Reflection on the Relationship between Transcendent Sex, Basic Perinatal
Matrices, and Spiritual Emergency
During The Pioneering Thought of Stan Grof conference, I was intensely fascinated by the COEX and BPM related experiences of Jenny Wade’s concepts of “Lost Twin” and of abortion narratives. Although I find these two narratives extremely compelling areas of further exploration, I wanted to tie in my own experience of spiritual emergence and the effects of its intertwining with transcendent sex I experience with my partner.
Systems of condensed experience,(known as COEX systems) are defined by Grof (2000) as a constellation of “emotionally charged memories from different periodsof our life that resemble each other in the quality of emotion or physical sensation that they share.” (p. 22). These COEXes are not only derived from one’s biographical domain, but also on the transpersonal level, such as including one’s karmic past. They can also include experiences on the “perinatal” (or around the time of birth) level. The four Basic Perinatal Matrices (BPMs) give a structure and a kind of postnatal mythic narrative to the perinatal experience.
Stan Grof (2000) describes the complexity and richness of birth and its relations to COEXes by noting that, “The experience of biological birth is so complex and rich in emotions and physical sensations that it contains in a prototypical form the elementary themes of the most conceivable COEX systems.” (p. 37) He also notes that COEX
systems go beyond biological birth into the transpersonal dimensions. I experience the cosmic, undisturbed BPM I Transcendent sex as described by Wade in her presentation, with my partner. Wade describes this as a state of primal union with the mother, with themes of Mother Nature, Heaven and Sky, a floating environment, underwater, and outer space. This leads to an undifferentiated merging with one’s partner. Grof (2000) describes BPM I as so, “During episodes of undisturbed embryonal existence, we typically have experiences of vast regions with no boundaries or limits. We can identify with galaxies, interstellar space, or the entire cosmos.” (p. 37). (That’s why I have referred to my sex with my partner and to friends as “cosmic sex”.) I experience these cosmic themes during sex with him. Grof also continues to describe themes of floating in sea and identifying with aquatic animals. I’ve been a porpoise, a turtle, a whale, sometimes the whole ocean and its undulating waves.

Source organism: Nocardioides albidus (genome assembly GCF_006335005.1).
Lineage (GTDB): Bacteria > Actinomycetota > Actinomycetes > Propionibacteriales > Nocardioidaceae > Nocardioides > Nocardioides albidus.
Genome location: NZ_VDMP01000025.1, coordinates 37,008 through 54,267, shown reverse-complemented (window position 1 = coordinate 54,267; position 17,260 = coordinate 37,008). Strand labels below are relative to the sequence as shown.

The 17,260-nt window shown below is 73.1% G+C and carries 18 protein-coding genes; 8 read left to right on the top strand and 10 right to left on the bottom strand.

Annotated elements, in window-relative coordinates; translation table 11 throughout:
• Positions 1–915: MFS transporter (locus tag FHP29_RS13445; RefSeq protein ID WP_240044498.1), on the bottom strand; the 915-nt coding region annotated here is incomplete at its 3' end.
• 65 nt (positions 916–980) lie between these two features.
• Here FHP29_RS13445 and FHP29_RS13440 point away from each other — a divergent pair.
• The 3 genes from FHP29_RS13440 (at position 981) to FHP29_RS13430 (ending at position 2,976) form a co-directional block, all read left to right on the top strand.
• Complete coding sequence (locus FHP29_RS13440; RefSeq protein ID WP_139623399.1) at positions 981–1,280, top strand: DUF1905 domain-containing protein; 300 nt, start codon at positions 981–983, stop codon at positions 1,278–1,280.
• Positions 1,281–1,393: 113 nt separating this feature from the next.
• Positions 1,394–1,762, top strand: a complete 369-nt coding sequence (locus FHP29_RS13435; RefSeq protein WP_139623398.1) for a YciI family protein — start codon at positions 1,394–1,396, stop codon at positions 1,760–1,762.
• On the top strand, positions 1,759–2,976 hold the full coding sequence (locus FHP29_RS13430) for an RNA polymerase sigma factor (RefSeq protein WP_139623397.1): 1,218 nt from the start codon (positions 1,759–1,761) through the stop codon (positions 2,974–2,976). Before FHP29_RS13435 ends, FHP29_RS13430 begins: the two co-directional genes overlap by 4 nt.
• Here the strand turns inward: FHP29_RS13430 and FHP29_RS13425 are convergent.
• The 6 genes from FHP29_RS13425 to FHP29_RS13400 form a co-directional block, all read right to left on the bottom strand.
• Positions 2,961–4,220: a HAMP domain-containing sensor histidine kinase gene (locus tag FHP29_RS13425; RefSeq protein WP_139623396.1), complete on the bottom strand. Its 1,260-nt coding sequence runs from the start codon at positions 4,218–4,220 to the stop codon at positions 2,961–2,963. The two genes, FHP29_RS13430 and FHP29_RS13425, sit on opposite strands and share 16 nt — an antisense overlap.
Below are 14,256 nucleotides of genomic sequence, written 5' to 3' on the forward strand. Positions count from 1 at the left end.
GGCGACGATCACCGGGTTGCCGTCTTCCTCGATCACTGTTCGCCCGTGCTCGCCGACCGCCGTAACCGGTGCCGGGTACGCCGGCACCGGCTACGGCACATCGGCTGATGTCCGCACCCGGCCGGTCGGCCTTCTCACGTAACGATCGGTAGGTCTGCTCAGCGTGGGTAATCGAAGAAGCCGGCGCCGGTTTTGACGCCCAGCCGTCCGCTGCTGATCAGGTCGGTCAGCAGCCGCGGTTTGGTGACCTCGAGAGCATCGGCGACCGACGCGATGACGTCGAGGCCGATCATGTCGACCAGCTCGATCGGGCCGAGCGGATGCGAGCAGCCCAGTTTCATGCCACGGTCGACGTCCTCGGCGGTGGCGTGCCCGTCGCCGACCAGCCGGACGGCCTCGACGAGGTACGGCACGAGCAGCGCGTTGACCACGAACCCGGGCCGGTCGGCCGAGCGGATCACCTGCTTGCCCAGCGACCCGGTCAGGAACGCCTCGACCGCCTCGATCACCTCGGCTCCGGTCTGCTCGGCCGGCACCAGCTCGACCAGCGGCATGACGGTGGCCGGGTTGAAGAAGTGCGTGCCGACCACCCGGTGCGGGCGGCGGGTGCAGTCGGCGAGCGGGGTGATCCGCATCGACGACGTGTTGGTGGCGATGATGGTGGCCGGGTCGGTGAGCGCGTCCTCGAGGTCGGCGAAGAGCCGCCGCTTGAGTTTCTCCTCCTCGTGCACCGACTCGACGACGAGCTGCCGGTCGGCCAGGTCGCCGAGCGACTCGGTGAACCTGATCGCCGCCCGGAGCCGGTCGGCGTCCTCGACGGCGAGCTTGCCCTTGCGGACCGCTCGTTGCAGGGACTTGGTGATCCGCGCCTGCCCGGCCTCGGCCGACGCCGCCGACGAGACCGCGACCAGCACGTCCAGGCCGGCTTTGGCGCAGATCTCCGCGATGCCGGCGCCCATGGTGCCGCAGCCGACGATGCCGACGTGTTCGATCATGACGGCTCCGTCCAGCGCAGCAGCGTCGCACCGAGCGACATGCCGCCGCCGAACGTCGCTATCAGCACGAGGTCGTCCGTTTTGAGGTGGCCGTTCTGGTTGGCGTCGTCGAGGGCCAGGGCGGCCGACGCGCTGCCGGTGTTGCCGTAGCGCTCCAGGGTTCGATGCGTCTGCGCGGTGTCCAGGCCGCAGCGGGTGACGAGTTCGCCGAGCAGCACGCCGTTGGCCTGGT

During spiritual emergence and emergency, I have navigated through all the thematic BPMs in waking, daily life (this is immensely challenging.) During recent sex with my partner while, I was already in a waking altered state of consciousness, I didn’t experience the desire of blissful union of undisturbed BPM I. It was much different. In
her chapter Why Didn’t Anyone Tell Us About this Before? The Dark Side of Transcendent Sex, Wade (2004) notes that there is frightening and shadow side to transpersonal sex. Wade writes, “When sex and altered states intersect strange powers and pleasures amplify the dynamics between partners at a time when personal boundaries are influx.” (p. 203).
In Wade’s book, in the section titled ‘Bad Endings’, she describes a case example of how the new, expanding, and unexpected awareness that came from transcendent sex (mixed with inner conflict) led one woman to feel that she was experiencing a psychotic break. I have had a draining amount of the medical model mental health paradigm drummed into my head. But I have shifted my paradigm a generous amount to the paradigm of spiritual emergence. In the soft morning light after transcendent sex with my partner that evening, while talking intimately, he described wanting to “chop his head off” (meaning, “start anew”, in my thoughts). I was able to dissolve part of his head like grains of sand washing away in my visual field, completing his own vision, in a creative, and compassionate way. I narrated what was happening with his head washing away, and he found this experience healing. This was a completely new experience for me, but since I have been experiencing altered states of
consciousness for at least 10 years, and had done a lot of inner work and transpersonally-oriented therapy, I had learned to expect the unexpected, and expect fluidity between inner and outer realities. In line with my experience, Wade, in this section, also strongly encourages that people who experience transcendent sex seek therapy from transpersonally-trained clinicians. (Wade 221-223)